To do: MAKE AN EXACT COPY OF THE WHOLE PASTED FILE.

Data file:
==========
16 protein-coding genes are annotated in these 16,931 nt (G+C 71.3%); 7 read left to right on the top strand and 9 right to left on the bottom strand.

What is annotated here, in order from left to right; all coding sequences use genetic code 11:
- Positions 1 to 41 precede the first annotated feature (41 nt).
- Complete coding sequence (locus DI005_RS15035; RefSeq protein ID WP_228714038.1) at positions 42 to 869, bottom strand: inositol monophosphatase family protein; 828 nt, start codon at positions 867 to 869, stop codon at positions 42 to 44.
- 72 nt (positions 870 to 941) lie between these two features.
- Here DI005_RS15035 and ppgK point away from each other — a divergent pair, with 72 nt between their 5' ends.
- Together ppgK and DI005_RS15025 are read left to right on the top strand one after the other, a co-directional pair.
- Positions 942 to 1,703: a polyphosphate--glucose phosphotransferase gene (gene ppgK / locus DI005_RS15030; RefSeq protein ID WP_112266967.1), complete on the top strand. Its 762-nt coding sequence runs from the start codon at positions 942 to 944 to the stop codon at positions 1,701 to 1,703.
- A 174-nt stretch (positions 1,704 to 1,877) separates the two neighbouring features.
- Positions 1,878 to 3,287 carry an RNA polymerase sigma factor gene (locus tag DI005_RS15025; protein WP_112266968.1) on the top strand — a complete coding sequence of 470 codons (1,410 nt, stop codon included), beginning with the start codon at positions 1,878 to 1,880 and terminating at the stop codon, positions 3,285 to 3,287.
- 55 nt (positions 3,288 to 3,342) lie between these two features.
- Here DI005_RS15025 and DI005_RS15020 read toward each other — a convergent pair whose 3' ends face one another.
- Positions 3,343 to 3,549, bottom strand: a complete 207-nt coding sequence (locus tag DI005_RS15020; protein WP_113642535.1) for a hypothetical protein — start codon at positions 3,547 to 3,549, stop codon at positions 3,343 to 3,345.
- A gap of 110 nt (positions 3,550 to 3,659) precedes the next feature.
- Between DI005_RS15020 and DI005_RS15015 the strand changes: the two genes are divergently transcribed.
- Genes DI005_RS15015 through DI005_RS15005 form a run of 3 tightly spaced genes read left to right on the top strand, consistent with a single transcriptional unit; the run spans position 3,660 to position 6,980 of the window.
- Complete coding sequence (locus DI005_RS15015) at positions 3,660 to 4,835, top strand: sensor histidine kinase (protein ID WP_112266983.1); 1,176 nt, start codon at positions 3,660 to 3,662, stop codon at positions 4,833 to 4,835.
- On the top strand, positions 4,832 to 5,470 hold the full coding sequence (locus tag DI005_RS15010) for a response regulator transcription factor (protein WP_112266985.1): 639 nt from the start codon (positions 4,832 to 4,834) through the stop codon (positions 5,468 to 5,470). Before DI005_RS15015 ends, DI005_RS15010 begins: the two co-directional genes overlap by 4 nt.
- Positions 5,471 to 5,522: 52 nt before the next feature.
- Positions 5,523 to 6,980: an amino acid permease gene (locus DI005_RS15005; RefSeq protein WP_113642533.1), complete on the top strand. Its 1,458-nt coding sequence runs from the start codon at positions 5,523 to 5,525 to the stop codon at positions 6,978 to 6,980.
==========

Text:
16 protein-coding genes are annotated in these 16,931 nt (G+C 71.3%); 7 read left to right on the top strand and 9 right to left on the bottom strand.

What is annotated here, in order from left to right; all coding sequences use genetic code 11:
- Positions 1 to 41 precede the first annotated feature (41 nt).
- Complete coding sequence (locus DI005_RS15035; RefSeq protein ID WP_228714038.1) at positions 42 to 869, bottom strand: inositol monophosphatase family protein; 828 nt, start codon at positions 867 to 869, stop codon at positions 42 to 44.
- 72 nt (positions 870 to 941) lie between these two features.
- Here DI005_RS15035 and ppgK point away from each other — a divergent pair, with 72 nt between their 5' ends.
- Together ppgK and DI005_RS15025 are read left to right on the top strand one after the other, a co-directional pair.
- Positions 942 to 1,703: a polyphosphate--glucose phosphotransferase gene (gene ppgK / locus DI005_RS15030; RefSeq protein ID WP_112266967.1), complete on the top strand. Its 762-nt coding sequence runs from the start codon at positions 942 to 944 to the stop codon at positions 1,701 to 1,703.
- A 174-nt stretch (positions 1,704 to 1,877) separates the two neighbouring features.
- Positions 1,878 to 3,287 carry an RNA polymerase sigma factor gene (locus tag DI005_RS15025; protein WP_112266968.1) on the top strand — a complete coding sequence of 470 codons (1,410 nt, stop codon included), beginning with the start codon at positions 1,878 to 1,880 and terminating at the stop codon, positions 3,285 to 3,287.
- 55 nt (positions 3,288 to 3,342) lie between these two features.
- Here DI005_RS15025 and DI005_RS15020 read toward each other — a convergent pair whose 3' ends face one another.
- Positions 3,343 to 3,549, bottom strand: a complete 207-nt coding sequence (locus tag DI005_RS15020; protein WP_113642535.1) for a hypothetical protein — start codon at positions 3,547 to 3,549, stop codon at positions 3,343 to 3,345.
- A gap of 110 nt (positions 3,550 to 3,659) precedes the next feature.
- Between DI005_RS15020 and DI005_RS15015 the strand changes: the two genes are divergently transcribed.
- Genes DI005_RS15015 through DI005_RS15005 form a run of 3 tightly spaced genes read left to right on the top strand, consistent with a single transcriptional unit; the run spans position 3,660 to position 6,980 of the window.
- Complete coding sequence (locus DI005_RS15015) at positions 3,660 to 4,835, top strand: sensor histidine kinase (protein ID WP_112266983.1); 1,176 nt, start codon at positions 3,660 to 3,662, stop codon at positions 4,833 to 4,835.
- On the top strand, positions 4,832 to 5,470 hold the full coding sequence (locus tag DI005_RS15010) for a response regulator transcription factor (protein WP_112266985.1): 639 nt from the start codon (positions 4,832 to 4,834) through the stop codon (positions 5,468 to 5,470). Before DI005_RS15015 ends, DI005_RS15010 begins: the two co-directional genes overlap by 4 nt.
- Positions 5,471 to 5,522: 52 nt before the next feature.
- Positions 5,523 to 6,980: an amino acid permease gene (locus DI005_RS15005; RefSeq protein WP_113642533.1), complete on the top strand. Its 1,458-nt coding sequence runs from the start codon at positions 5,523 to 5,525 to the stop codon at positions 6,978 to 6,980.